It is a shame that the Word document edit function in Microsoft Office Mobile is so limited, but I will admit that in some circumstances it will be sufficient. If you just need to add a few words to a document and make a few simple formatting changes like put something in italics, then Microsoft Office Mobile will do the job. And although you cannot use a track changes mode to make your edits obvious, you can manually format your edits using bold, underline, one of the three font or highlight colors, etc. to make it obvious to someone else reading a document that you want to change something.
Moreover, in my tests, Microsoft Office Mobile does an excellent job of preserving the formatting of the original document. You might not be able to see footnotes or change the style of a paragraph, but all of that information remains in the file even when you make edits, so you can send the edited file to another person and then can work with it using Microsoft Word on a PC or Mac. This is one drawback of using the Pages app by Apple. It has a nice track changes feature, but whenever you use Pages your Word document is first converted to Pages format. You can convert back to Word, but I often see something lost in the Word-to-Page-to-Word process such as some of the document formatting. This is another reason that I like Documents to Go — it also does an excellent job of preserving the attributes of the original file when you edit a file.
Microsoft Office Mobile is either free or expensive, depending upon your perspective. The app itself is free to download, but you need to be an Office 365 subscriber to use the app. If you are already a subscriber, then the app is free. Otherwise, you need to purchase a subscription. From within the app itself you can purchase a one year subscription for $99.99. Or you can go to the Office page of the Microsoft website and select one of many different options including:
- $9.99/month or $99.99/year for the Home Premium plan which lets you install Microsoft Office (Word, Excel, PowerPoint, etc.) on up to 5 computers (PC or Mac).
- $15/month per user or $150/year per user for up to 25 users with the Office 365 Small Business Premium plan which includes lots of other features such as SharePoint internet sites
- $15/month with an annual commitment for the Office 365 Midsize Business plan for up to 300 users
Other plans are available. And if you sign up for a monthly plan on the Microsoft website (which is what I did), the first 30 days are free, enough time for you to kick the tires and see if the service and the app are right for you.
Office 365 subscribers get 27 GB of space on SkyDrive, Microsoft's cloud storage service. When you save files in Microsoft Office Mobile, the files are uploaded to SkyDrive (when you have Internet access) and local copies are kept on the device (so that you can still read a file on a plane).
I'm glad to see that we finally have a version of Microsoft Office for the iPhone, and my hope is that in the future we see more features added. For now, however, the version 1.0 of Microsoft Office Mobile is very limited. If you are already an Office 365 subscriber, you might as well get the app because it is free, and it gives you a quick way to perform the most simple of edits to a document. As Microsoft encourages its users to subscribe to Office 365 instead of purchasing software only once or twice a decade, perhaps one day many of us will already be Office 365 subscribers.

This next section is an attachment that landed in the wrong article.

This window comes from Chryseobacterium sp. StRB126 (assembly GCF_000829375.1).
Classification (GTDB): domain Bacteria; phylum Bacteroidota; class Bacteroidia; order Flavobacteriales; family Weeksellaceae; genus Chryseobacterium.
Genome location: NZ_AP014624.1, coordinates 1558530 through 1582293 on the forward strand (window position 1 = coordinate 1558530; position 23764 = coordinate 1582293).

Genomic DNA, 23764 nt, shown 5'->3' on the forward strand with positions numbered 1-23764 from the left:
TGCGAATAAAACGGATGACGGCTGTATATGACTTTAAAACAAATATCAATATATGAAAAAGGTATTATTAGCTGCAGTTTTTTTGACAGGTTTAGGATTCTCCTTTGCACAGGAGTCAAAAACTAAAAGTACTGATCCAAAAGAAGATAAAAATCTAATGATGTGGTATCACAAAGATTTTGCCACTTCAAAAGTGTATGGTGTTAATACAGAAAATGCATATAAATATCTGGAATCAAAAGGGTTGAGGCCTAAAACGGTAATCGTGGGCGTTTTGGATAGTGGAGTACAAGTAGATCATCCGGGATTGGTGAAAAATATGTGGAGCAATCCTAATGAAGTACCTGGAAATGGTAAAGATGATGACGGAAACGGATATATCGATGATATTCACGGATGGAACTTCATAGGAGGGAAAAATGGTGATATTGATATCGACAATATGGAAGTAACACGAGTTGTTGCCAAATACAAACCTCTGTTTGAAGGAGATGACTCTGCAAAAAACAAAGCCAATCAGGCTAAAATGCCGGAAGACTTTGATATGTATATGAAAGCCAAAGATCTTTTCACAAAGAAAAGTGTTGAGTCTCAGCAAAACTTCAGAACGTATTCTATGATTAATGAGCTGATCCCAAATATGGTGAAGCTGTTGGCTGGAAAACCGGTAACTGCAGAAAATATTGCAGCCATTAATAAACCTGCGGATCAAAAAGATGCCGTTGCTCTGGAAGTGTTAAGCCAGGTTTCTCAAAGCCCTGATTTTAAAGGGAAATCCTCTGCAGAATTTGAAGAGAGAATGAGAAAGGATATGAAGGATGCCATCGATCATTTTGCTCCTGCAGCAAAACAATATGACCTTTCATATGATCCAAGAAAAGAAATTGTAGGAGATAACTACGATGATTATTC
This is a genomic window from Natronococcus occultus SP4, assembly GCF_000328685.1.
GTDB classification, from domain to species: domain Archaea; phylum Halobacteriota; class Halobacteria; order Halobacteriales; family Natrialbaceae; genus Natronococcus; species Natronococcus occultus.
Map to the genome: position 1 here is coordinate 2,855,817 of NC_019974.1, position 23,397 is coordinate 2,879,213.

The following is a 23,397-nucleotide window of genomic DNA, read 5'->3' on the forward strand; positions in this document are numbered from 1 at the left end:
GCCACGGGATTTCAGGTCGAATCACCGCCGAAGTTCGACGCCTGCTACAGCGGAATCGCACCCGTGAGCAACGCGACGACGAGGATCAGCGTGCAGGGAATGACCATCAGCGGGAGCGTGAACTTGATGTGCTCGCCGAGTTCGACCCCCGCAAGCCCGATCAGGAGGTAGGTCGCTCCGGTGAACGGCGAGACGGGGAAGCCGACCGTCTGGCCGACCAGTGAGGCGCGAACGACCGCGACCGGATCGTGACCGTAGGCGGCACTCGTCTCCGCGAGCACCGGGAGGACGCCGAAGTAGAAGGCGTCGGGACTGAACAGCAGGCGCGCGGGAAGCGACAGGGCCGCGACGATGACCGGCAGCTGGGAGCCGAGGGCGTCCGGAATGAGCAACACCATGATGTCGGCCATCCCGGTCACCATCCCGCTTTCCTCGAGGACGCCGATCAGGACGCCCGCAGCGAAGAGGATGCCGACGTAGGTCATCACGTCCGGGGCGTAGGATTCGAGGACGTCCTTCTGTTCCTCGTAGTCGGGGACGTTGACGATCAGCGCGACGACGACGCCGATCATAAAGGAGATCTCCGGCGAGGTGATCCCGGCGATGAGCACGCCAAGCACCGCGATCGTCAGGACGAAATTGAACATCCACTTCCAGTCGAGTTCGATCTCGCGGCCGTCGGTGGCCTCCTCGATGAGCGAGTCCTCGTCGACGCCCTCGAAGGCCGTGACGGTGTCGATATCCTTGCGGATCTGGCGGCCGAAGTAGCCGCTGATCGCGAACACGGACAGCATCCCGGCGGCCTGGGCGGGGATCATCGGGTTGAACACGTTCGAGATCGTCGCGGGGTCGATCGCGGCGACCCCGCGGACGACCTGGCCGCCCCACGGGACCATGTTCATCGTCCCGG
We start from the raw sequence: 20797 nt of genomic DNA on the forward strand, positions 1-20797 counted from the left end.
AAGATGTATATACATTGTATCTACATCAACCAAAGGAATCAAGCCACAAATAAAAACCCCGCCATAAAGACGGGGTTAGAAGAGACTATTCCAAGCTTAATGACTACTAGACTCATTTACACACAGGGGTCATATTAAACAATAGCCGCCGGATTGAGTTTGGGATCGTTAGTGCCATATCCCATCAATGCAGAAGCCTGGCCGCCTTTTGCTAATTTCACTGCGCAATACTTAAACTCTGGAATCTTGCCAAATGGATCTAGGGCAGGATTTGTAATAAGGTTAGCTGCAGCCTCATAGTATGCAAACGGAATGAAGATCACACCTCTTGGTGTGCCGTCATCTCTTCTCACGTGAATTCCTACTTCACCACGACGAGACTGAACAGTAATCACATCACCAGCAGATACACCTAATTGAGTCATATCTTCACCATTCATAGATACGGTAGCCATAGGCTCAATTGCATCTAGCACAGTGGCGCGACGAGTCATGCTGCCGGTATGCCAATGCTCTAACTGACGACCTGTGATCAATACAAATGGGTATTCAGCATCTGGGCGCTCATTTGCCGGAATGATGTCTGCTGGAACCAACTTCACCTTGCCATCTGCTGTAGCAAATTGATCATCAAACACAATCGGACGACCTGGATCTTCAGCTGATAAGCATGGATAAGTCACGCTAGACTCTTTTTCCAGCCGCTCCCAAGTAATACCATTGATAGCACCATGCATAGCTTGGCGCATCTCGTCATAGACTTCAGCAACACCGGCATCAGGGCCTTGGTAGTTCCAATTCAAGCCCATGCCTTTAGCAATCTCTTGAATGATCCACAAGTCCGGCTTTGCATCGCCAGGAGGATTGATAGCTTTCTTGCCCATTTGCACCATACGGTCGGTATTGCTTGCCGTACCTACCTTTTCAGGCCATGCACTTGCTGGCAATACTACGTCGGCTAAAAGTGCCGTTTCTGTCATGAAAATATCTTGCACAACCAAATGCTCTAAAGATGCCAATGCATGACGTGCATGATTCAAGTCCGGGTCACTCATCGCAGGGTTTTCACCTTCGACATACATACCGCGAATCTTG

But if you do not subscribe to Office 365, for most people it will not be worth spending $100 each year just to use Microsoft Office Mobile. You can get Documents to Go or Pages for a one-time purchase of just $9.99. Office2 for iPhone is only $5.99, and Quickoffice Pro for iPhone is only $14.99. Heck, you can buy all of these apps for less than half of the annual subscription price for Microsoft Office Mobile. Even customers who just prefer to go "name brand" and who would normally buy the app sold by Microsoft over anything sold by a competitor, regardless of features, will probably pause before spending $100 a year for this app.
My critical review of this app is tempered by the knowledge that Microsoft traditionally releases limited 1.0 versions of software and then gradually improves the software over time. If Microsoft improves this app by adding support for the iPad, footnotes and track changes and adds a few more interface tweaks, I could see this app one day becoming the best way to edit Word documents in iOS. On the other hand, Microsoft does sell its own tablets and its own phones with the major selling point being that those devices can work with Microsoft Office documents. Will Microsoft keep its iOS apps limited to make Microsoft hardware look better? We'll see. Keep in mind that my favorite Word document viewer for the iPhone and iPad, Documents to Go, is made by DataViz, and while the DataViz doesn't advertise this fact on its website, DataViz is actually now owned by BlackBerry, an Apple competitor. And as of last year, Quickoffice is now owned by Google, which is of course makes Android and is another Apple competitor.
I'm not satisfied with the current 1.0 version of Microsoft Office Mobile, but if we see improvements in the future, perhaps one day this app will live up to its potential.
Click here to get Microsoft Office Mobile for iPhone (free, but subscription required):